NCAE Defies Law; What’s Next?

Note: This piece was originally published at the Civitas Institute.

Now that the North Carolina Association of Educators (NCAE) has defied an audit mandated by state law, what happens next?

We at the Civitas Institute and the Center for Law and Freedom (CLF) have written extensively and asked questions about the Office of the State Auditor’s statutorily-mandated “dues checkoff” audit. This investigation requires the auditor to certify the membership numbers of the NCAE and other groups that benefit from state-provided dues deduction privileges. Put briefly, local school districts and other state entities withhold membership dues from certain state employees association members’ paychecks, saving the these groups time and money at the taxpayers’ expense. But in the case of the NCAE, this withholding is only legal if the teachers’ group maintains a membership level of 40,000 or more. For some time, State Auditor Beth Wood has been performing her investigation, and at long last her full report has been issued.

The verdict? The NCAE refused to comply with the auditor’s investigation. From page 3 of the report:

We were unable to obtain the total membership count and type of membership count from the North Carolina Association of Educators (NCAE). After numerous requests, the NCAE refused to furnish the information. We do not have the authority to compel NCAE to turn over this information because, as a private entity, NCAE does not fall under the authority of the State Auditor. However, NCAE reported a total membership count of approximately 70,000 on their website as of October 27, 2015. We were not able to confirm this membership count.

Here is a screenshot of the auditor’s compilation of data on employees’ association membership numbers:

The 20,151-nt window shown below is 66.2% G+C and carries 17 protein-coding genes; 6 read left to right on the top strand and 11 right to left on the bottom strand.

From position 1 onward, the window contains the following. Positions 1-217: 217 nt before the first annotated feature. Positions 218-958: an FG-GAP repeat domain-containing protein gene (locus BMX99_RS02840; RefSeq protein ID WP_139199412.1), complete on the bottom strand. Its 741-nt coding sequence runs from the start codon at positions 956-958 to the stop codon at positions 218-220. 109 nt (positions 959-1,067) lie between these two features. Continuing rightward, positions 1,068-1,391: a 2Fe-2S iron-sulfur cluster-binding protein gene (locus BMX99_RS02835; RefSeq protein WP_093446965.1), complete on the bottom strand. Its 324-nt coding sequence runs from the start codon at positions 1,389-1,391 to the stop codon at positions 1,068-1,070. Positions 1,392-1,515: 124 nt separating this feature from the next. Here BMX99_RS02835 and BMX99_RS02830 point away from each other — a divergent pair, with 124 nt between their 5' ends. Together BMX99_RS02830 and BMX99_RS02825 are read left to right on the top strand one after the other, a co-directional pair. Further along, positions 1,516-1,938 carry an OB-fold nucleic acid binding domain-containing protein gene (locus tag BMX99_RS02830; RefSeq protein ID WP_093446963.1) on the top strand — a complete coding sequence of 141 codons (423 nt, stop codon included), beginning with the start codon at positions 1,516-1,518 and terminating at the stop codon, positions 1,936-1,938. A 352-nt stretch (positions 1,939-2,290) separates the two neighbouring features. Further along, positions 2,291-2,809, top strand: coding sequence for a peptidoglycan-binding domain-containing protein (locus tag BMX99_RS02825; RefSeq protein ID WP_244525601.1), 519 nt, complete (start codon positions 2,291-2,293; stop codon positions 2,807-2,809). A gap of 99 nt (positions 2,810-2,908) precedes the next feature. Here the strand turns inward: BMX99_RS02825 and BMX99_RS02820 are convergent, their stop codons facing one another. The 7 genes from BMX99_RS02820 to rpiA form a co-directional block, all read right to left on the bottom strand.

Screenshot-2015-12-11-15.36.30.png

There are three important takeaways:

First and foremost, any withholding of dues for the NCAE must cease immediately. The organization benefits from the expenditure of state resources, yet at the same time refused to comply with the auditor’s certification of their numbers. The labor organization cannot be allowed to take advantage of the government’s helping it collect dues, but then claim that as a private entity it is under no responsibility to comply with statute.

Second, there can now be no realistic doubt that the NCAE’s membership level is below 40,000. As Dr. Bob Luebke has written, it has for some time been likely that the organization is below the threshold to receive the checkoff benefit. The group’s refusal to comply with the auditor’s request makes it obvious that it is below the threshold, for otherwise the group surely would be eager to comply. The group is certainly nowhere near the 70,000-member level reported on its website.

Third, the legislature must enact a better system of overseeing state-provided dues checkoff benefits. The NCAE refused Woods’s requests based on the fact that she does not have the statutory authority to subpoena documents from private entities. Either language needs to be added making the dues checkoff benefit conditional on complying with state auditor investigations, or the state should move towards a contractual system in which organizations negotiate with the state for dues checkoff benefits rather than receive them via statutory grant.

And finally, and most importantly we should ask a more fundamental question – why is government in the business of withholding dues for private organizations in the first place? It’s a question that lacks a compelling response. Perhaps instead of enacting better accountability for dues checkoff benefits, the legislature will do the right thing next session, and eliminate withholding dues altogether.

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